Scott Marks 1 p.m., Sept. 26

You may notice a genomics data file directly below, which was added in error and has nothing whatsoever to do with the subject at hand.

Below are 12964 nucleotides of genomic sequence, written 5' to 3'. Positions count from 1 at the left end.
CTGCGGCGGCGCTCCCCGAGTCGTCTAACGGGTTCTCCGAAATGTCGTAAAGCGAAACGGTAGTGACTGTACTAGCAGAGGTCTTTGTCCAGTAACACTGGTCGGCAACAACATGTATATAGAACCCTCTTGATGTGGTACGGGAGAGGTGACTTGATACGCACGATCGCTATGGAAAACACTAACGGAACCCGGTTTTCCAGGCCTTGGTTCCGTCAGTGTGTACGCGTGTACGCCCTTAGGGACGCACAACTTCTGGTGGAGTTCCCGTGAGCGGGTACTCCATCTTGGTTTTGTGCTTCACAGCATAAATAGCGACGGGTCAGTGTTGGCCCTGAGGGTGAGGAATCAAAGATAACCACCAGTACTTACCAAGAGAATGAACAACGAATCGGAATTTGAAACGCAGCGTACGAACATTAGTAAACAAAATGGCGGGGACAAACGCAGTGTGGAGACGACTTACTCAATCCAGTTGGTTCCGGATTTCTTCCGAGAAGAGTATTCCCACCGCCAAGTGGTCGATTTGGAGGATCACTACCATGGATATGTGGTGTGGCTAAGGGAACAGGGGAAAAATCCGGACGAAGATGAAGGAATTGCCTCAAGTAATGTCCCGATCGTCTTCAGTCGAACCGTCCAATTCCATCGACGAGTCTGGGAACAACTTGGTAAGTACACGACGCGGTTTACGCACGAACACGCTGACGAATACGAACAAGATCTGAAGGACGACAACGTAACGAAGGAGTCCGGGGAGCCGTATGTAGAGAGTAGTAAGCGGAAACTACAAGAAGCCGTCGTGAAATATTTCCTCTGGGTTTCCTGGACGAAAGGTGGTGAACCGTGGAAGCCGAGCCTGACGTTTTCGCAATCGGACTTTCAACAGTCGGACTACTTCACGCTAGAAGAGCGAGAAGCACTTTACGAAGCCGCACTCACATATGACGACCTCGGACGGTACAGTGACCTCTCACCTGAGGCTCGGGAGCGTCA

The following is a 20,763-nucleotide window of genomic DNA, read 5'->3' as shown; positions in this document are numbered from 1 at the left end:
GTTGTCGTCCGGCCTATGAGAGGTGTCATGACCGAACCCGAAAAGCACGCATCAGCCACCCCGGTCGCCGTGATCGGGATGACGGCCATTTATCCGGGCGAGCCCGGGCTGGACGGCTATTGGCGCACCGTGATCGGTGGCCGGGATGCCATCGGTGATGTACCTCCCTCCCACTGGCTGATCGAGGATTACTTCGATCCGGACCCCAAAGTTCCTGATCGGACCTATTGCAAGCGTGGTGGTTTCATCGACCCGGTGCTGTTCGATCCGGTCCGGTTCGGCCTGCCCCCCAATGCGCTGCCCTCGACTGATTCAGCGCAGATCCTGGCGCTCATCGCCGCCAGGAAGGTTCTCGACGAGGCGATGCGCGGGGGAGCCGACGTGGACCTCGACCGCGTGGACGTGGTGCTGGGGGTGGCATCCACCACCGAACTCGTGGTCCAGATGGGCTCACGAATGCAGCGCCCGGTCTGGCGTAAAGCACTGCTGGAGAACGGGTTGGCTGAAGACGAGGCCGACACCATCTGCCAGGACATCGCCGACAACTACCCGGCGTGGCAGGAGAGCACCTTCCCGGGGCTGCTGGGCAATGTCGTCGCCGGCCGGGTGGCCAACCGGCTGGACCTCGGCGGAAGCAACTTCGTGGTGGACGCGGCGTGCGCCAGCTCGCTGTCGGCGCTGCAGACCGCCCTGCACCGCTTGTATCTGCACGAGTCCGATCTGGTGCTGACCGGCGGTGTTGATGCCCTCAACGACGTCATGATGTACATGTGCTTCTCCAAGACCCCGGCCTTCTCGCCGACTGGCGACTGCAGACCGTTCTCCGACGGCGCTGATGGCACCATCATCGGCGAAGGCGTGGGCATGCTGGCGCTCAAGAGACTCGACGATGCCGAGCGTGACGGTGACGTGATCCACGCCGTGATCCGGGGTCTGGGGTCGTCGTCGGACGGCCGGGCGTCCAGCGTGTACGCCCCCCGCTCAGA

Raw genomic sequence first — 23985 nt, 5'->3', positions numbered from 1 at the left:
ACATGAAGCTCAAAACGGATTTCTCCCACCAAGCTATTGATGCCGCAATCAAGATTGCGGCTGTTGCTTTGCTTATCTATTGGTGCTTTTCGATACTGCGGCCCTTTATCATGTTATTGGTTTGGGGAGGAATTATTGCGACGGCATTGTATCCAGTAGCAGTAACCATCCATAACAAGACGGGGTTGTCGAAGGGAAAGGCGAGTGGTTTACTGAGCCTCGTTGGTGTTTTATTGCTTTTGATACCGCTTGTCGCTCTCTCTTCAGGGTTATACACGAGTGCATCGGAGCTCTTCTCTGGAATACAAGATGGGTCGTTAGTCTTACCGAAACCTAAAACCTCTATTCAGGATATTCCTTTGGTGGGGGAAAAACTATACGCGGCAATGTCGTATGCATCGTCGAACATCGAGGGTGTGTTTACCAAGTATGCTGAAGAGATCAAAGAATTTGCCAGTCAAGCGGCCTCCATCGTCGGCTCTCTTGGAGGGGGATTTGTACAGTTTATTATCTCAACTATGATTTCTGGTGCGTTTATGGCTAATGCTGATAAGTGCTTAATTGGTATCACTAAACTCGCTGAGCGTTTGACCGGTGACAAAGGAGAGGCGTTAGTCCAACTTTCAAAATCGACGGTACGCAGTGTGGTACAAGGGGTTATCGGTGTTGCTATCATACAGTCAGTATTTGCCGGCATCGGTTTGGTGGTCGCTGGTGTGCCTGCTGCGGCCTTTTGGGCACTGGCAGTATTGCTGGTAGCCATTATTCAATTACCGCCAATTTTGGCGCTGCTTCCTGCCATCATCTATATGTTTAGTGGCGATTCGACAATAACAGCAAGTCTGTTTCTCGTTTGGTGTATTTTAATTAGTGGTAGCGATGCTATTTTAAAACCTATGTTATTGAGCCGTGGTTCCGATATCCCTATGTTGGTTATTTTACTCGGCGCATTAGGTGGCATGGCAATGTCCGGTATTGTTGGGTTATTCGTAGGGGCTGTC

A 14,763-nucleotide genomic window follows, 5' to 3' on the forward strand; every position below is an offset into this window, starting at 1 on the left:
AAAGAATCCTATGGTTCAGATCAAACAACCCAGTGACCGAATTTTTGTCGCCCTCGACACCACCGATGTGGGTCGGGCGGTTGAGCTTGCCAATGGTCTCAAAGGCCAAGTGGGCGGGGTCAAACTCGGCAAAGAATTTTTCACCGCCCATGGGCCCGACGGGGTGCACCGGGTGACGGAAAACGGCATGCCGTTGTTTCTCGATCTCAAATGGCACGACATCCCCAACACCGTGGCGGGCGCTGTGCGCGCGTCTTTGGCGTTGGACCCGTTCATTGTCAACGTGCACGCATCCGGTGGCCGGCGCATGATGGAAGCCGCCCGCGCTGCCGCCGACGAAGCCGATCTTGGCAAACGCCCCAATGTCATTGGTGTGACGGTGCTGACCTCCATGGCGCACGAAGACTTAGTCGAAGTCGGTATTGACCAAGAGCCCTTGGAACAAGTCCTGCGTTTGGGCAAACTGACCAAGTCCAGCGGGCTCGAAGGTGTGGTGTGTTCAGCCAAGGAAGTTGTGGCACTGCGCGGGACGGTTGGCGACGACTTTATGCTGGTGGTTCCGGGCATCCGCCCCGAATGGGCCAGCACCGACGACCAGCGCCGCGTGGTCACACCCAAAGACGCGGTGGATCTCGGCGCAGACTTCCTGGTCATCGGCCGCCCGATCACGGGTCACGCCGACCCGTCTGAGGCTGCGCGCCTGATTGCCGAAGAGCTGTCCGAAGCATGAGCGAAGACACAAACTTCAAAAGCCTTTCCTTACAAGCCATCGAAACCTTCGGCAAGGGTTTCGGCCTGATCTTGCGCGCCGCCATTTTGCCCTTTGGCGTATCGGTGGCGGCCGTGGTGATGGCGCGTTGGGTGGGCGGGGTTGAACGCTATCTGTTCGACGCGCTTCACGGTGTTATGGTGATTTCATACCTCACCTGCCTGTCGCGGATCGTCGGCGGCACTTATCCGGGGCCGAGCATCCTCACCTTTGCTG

After a contract killing goes wrong, a hitman hired on spec takes a 14-year-old virgin as his “retainer.” This is director William Friedkin’s second film with playwright Tracy Letts; their first pairing, Bug, turned out to be an effective gut-wrencher that never once felt like canned-theatre. You’ll need a Rival® electric opener to get through this stagebound potboiler. When it comes to upping the stimuli, cutting edge provocateurs Friedkin & Letts hit us with an inaugural close-up of Gina Gershon’s pubic mound. Stage nudity may still pack a wallop, but full-frontal on film? Surprising? Really? More innovation: Juno Temple is introduced by cribbing Elia Kazan’s signature image — a child bride sucking her thumb in a crib — from the 56-year-old Baby Doll. The rest is nonendearing unseemliness buffeted by endless profanity unimaginatively strung together. Mitigating circumstance: a fearless performance in Magic Mike followed by a charming, Zippo-flicking sociopath named Joe makes 2012 the year of the McConaughey. With Thomas Haden Church and Emile Hirsch, the latter once again doing a dead-on Sean Penn impersonation. 2011.